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Neuroscience tells us that every time we resist reacting with anger, we are reorganizing how our brain functions, which then allows us to remain calm, more perceptive, and therefore more caring.
This is because the source of our anger is often emanating from how we feel about ourselves at the moment, much more so than it is about how we feel about what just happened to us.
That’s not to say however, there is never an appropriate time to become angry, but it’s a topic for another day, and centered around intention.
Our ability to be observant of our feelings and then to intelligently respond to them -which might even be to not respond at all-  is often referred to as “mindfulness.”
Some common situations which trigger an emotional response are:
-Feeling like we have been disrespected
-Feeling like we have been lied-to
-Feeling like we are being talked down-to
-Feeling like we being treated unfairly
-Feeling like our hard work is not acknowledged
-Feeling like we aren’t appreciated as a person
The key to mindfulness lies in our ability to develop more and more self-sensitivity. And by that I mean developing an ability to observe how we are feeling, as well as an ability to step back from it and objectively understand it.
On a neuroscience level, the better we become at this skill – which is developed and developable- the more we are using our prefrontal cortex to drive our behavior, and the less we are allowing our primitive limbic brain (which only has a primary role of self-preservation) to cause us to react. So, the difference comes down to responding verses reacting. The more we respond, the more “emotionally intelligent” our behavior. The more we “react,” the less intelligent it is.
For many of us this is a challenge, because we can’t really feel how we are feeling in the first place. In other words, we have buried our ability understand why we react to certain situations the way we do a long time ago, so the responses have become thoughtless and automatic.
Being more mindful throughout our day allows us the opportunity to not only spot our feelings at earlier stages – and before we might over-react, but it also allows us to treat ourselves with more compassion as well as the situation with a sense of curiosity.
By doing so, we can treat feelings like anxiety and anger as if we were a curious observer of the situation. And as a curious observer, we can then take a calm breath and simply ask ourselves, “That’s interesting, why am I feeling this way about this person or this situation?”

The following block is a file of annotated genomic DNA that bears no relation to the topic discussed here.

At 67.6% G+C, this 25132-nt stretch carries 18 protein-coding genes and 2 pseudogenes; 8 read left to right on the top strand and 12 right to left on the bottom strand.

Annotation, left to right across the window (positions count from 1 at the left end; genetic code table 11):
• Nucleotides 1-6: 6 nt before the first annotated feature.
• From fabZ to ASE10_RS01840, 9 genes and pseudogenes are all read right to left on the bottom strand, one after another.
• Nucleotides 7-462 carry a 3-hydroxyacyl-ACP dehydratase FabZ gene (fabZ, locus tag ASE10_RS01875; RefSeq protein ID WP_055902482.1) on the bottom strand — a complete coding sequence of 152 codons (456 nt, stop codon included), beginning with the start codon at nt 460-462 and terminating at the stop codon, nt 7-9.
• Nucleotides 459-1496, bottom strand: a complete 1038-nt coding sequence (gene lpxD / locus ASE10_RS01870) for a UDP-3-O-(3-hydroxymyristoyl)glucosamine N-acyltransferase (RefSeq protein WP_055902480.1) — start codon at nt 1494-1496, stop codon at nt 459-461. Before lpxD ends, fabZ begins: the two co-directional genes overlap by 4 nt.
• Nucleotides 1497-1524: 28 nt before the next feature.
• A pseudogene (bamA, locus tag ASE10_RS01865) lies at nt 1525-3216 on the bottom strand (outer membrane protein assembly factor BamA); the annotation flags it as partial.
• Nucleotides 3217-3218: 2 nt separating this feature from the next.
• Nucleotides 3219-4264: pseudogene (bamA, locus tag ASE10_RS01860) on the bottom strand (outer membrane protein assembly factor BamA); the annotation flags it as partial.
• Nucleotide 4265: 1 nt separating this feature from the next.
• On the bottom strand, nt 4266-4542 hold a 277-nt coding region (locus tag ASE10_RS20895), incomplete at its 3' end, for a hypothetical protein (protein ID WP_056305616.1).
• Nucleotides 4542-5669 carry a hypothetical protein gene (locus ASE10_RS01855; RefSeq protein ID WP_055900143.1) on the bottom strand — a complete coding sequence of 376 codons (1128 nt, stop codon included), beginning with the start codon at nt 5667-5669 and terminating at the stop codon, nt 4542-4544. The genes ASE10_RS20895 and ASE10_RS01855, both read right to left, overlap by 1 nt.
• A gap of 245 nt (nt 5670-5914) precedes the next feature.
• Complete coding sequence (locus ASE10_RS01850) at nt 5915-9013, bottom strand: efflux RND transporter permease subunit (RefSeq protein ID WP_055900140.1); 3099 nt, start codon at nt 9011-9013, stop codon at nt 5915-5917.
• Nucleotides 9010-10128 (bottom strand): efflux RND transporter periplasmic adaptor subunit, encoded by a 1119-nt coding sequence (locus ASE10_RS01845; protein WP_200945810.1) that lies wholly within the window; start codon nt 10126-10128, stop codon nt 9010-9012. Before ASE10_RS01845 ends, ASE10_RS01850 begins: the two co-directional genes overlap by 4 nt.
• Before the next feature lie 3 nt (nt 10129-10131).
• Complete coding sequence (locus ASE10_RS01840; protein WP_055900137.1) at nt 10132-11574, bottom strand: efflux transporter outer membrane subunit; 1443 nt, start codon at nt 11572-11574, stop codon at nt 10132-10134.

Mindfulness helps us to clarify our thinking and thus get to the root of what’s really happening – and not just react to a distorted perception of it. When we become more masterful at doing this, we will often discover that our anger or anxiety is based on circumstances which are completely outside of our control, or they’re based on other circumstances which have nothing to do with the other person or people involved. It’s just the way our life is unfolding at that moment, and our projecting upon it what we think other people’s motives might be is a pointless and unproductive exercise.
One of the most profound ways to discover the value of developing a higher level of mindfulness is when it causes us to realize that many of our automatic responses to many life situations are actually based upon distorted beliefs which don’t even apply at all to the current situation.
A great practice we can begin immediately in our life is through mindful communication. This involves being fully present during our conversations with others. And by “fully present,” I mean listening carefully while also being mindful of how our own mind and body are responding to what we are hearing and observing.
While communicating, we can learn to become more mindful of the emotions which are rising up in our body and the sensations we are feeling on an intuitive level.  We can begin to notice what has happened that’s triggered our initial response as well as feeling the sensations it has created in our body.
This requires us to remain in a state of curiosity and observation rather than in assessment and judgment. And when we treat these thoughts and sensations with equanimity, we are less likely to react inappropriately during stressful situations.
When I mention staying curious, I mean to approach the experience with the curiosity of a child. When we are remain curious, we are inspecting our experience like a child who has seen a flower for the very first time. This helps take the power away from the strong emotions we might be feeling in that moment. To paraphrase Mary Osborne from this past weekend, “You are standing on the balcony, and not on the floor.”
This whole mindfulness practice is extremely important as it gives us a chance to hit the pause button. And when we pause, we’re able to respond rather than simply react. Reactions are often what our limbic brain wants us to thoughtlessly do. And if we have developed an insensitive pattern of reacting over the years, it can lead to regret and suffering. Hence, by developing an ability to pause our limbic brain’s instant impulses, we become more capable of responding in a much wiser fashion.
The discipline of mindfulness takes constant practice so that we learn how to better manage our limbic brain THROUGH  our prefrontal cortex. But if we do, we will begin to more frequently be able to reflect on situations that would have set us off in the past.
Mindfulness is at the epicenter of a truly relationship-driven practice. And it’s a skill which can be developed and enhanced over our lifetime. Hence It’s at the epicenter of “knowing ourselves” as well.
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